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Donated clothes find new purpose in Africa

Donated clothes find new purpose in Africa

Two Florida Conference missionaries have partnered with a North Carolina agency to help impoverished African pastors and residents get a hand up.

Delbert and Sandy Groves

Delbert and Sandy Groves serve New Life Center, a ministry of The United Methodist Church, in Zambia. The Groves’ burden for alleviating the hunger, clothing and school expense needs of local pastors and their families led them to visit a frequent benefactor, the North Carolina Goodwill Foundation in Raleigh, N.C. Here, the Groves viewed bales of used clothing as a potential revenue-generating ministry for these same Zambian pastors, widows and others.

The couple’s vision entailed encouraging enough Zambian locals to pool their money and cover the cost of the clothing and shipping. A test shipment of two bales arrived in July 2010, and a second arrived this past July. The bales often are broken into manageable sizes for buying and selling on the New Life Center property, and contain a wide variety of clothing.

The Groves said local investors—mainly pastors and widows—are earning from $2,000 to $2,700 in profits once the bale items are sold. Delbert Groves said he hopes profits will be re-invested for the next delivery of bales.

Sales of donated, used clothing sent from the United States provide pastor's and widow's families in Zambia with additional income.

“Most of our pastors bring into their home(s), from the offering of their churches, between $3 to $10 a week,” he noted. “The pastors grow gardens and find piece work to supplement their family’s income. Most are happy to see $500 a year. If a family could sell two or more bales of clothing each year, it's a lot like winning the Florida Lottery.”

Groves added that “having a bale of clothing also will give the pastor’s or widow’s family a chance to find clothes that fit them…when they have the ability to wear decent clothes, it changes their lives and the lives of their children.”

A key concern cited by the missionary is the Zambians’ discipline to not exhaust all of the profits.

“It will be up to them to keep it going,” he said. “We are anxious to see and hear the follow-up stories from our pastors and widows. We will be very interested to see if they plan wisely and actually come back and continue this program, or if this will just be a one-time benefit for them.”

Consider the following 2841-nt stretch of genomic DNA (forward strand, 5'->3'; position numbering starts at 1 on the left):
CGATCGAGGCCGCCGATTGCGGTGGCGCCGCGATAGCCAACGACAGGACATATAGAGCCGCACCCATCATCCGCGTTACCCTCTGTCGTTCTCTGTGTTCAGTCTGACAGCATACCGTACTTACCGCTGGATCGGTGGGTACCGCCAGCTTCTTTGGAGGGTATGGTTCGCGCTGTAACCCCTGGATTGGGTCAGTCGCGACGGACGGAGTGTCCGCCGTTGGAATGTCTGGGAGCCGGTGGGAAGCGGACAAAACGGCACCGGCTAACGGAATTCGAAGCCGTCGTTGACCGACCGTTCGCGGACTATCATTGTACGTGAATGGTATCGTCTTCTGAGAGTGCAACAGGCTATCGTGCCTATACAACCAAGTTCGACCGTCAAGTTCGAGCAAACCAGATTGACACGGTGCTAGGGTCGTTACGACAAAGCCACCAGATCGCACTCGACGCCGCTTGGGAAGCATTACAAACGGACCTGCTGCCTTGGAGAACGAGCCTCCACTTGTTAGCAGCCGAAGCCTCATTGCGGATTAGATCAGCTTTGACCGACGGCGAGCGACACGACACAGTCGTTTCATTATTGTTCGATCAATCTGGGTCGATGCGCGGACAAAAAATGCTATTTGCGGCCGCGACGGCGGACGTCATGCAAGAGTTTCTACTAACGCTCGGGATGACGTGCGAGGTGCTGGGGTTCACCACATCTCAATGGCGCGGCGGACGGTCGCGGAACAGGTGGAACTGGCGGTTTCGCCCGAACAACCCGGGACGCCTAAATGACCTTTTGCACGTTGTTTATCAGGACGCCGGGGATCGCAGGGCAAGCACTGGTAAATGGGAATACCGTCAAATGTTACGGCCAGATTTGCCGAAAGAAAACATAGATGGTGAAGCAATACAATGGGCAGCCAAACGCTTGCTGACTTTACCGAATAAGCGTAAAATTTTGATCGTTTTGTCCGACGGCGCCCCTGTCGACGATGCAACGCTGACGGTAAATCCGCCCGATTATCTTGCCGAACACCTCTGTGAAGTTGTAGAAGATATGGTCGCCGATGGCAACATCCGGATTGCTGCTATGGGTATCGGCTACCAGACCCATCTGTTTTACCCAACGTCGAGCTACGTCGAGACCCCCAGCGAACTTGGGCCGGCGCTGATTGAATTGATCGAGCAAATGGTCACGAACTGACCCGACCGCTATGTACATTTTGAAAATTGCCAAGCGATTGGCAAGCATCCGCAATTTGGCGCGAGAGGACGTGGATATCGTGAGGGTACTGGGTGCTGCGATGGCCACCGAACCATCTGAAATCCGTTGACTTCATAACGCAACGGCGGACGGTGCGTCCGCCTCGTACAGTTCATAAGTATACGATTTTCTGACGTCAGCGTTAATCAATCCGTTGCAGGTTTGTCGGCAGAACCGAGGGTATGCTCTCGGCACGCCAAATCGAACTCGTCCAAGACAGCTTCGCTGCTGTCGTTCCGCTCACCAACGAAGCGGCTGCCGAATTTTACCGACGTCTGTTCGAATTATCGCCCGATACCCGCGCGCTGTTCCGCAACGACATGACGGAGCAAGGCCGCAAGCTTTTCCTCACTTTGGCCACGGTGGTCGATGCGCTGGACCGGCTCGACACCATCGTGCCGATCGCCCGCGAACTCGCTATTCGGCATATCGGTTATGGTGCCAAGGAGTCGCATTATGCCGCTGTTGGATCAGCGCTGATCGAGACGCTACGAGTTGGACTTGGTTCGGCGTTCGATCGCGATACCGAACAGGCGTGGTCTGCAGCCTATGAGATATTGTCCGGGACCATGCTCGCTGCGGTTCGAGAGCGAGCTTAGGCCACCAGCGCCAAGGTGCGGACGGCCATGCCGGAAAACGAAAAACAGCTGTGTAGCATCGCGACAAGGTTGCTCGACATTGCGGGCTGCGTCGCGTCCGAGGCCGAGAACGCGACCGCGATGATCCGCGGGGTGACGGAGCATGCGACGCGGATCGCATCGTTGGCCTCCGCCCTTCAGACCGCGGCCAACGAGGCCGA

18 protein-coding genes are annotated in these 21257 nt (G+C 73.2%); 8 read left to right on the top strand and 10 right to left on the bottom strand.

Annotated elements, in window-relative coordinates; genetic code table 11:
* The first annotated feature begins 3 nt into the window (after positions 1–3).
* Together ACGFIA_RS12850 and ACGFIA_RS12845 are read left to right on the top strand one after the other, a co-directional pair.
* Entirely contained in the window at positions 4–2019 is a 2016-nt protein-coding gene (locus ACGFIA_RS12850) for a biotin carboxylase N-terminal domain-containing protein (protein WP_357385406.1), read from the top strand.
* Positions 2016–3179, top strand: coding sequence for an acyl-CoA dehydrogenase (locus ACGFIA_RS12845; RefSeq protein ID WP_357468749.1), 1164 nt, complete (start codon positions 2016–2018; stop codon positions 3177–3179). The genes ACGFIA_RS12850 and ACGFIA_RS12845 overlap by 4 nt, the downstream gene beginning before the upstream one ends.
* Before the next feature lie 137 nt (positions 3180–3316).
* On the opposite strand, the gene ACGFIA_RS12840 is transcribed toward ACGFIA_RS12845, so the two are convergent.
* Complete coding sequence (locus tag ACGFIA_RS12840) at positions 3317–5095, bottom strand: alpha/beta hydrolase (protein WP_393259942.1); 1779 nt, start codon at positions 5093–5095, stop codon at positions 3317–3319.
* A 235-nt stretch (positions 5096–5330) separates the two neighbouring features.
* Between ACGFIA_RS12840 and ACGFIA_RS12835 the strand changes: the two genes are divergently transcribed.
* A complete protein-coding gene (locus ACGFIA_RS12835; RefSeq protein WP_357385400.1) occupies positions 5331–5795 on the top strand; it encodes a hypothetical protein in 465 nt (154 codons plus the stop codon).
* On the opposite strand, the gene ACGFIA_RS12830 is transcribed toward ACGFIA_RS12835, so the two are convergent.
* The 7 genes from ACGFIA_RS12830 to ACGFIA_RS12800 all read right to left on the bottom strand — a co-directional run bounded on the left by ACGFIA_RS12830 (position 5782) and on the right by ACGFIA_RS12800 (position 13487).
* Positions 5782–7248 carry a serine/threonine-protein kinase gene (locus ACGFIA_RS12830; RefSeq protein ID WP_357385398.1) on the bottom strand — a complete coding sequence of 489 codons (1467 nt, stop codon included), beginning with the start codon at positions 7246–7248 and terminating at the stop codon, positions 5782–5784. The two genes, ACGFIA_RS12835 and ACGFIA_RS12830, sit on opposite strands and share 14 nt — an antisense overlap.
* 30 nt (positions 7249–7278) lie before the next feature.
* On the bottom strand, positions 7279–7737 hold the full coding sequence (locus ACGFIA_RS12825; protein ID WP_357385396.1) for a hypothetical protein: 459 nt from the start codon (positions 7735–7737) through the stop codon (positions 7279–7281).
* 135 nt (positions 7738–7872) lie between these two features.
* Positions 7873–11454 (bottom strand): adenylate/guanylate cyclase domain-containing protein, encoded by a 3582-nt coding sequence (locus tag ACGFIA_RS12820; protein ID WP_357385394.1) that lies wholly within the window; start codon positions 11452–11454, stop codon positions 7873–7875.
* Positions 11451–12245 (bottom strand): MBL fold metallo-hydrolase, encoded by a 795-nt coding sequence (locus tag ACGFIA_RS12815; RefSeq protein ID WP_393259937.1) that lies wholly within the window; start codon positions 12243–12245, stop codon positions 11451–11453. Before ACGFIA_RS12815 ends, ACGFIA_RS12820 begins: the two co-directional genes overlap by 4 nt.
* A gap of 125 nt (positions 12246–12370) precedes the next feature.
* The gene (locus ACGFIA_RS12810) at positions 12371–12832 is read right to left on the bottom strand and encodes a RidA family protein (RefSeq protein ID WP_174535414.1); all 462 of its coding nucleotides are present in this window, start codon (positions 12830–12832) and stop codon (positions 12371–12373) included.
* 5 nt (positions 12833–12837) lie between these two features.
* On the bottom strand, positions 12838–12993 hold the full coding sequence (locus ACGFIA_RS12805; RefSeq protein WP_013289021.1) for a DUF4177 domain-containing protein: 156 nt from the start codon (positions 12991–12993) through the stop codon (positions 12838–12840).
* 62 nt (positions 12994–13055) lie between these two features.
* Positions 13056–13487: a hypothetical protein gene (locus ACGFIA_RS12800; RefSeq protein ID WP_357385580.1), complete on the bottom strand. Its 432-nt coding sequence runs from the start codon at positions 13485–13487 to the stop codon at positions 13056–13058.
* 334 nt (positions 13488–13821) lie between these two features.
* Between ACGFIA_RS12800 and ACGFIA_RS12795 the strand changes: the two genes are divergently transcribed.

Current participants would like to continue the bale ministry, Groves said, but more funding is needed to expand the program. Additional participants, such as Florida Conference churches, could join with one-time matching gifts of $500. At the same time, Groves cautions that he does not want to create a “dependency” situation between the Zambians and their supporters.

“As a missionary, I'm interested in giving someone a hand up (and) not a hand out,” he said. The tendency for Americans to want to “save” Africans is not necessary from Groves’ perspective.

Sizing it up:  Zambian residents examine the donated, used clothing for sale through New Life Center, a United Methodist ministry.

“I don't look at Africa/ Zambia as a broken country,” he continued. “I see wonderful people that are great survivors living in some of the hardest conditions anyone could imagine. What I see are people that need education, opportunity andencouragement. And most of all, they need to know about the saving knowledge of Jesus Christ. I believe our United Methodist pastors right here in Zambia are doing an outstanding job of bringing the message of Christ to their country.”

Icel Rodriguez, director of Global Mission for the Florida Conference, is hopeful that Florida Conference churches will embrace the program.

“This new potential ministry is indeed at the heart of the mission of the church,” Rodriguez said. “This new thing is another testament to the Groves’ vision of creating ministries that can be continued by the locals, ministries that are not missionary-dependent. The pastors, widows and Zambian residents are deserving of an opportunity to have a new life from their sisters and brothers in Christ regardless of their location.”

New Life Center is searching for warehouse storage area in the Brandon/Tampa area, and also is requesting choir robes and tools. A wish list is available at, and the Groves can be reached by email at

The Advance Special number for New Life Center is 15057A. Due to the need for a quick turn-around on the clothing bales, donors are asked to send checks payable to Groves Ministry to the Groves’ home church: Pine Castle United Methodist Church, Attention: Shirley Robinson, 5024 St. Germain Ave., Belle Isle, FL 32812-1144.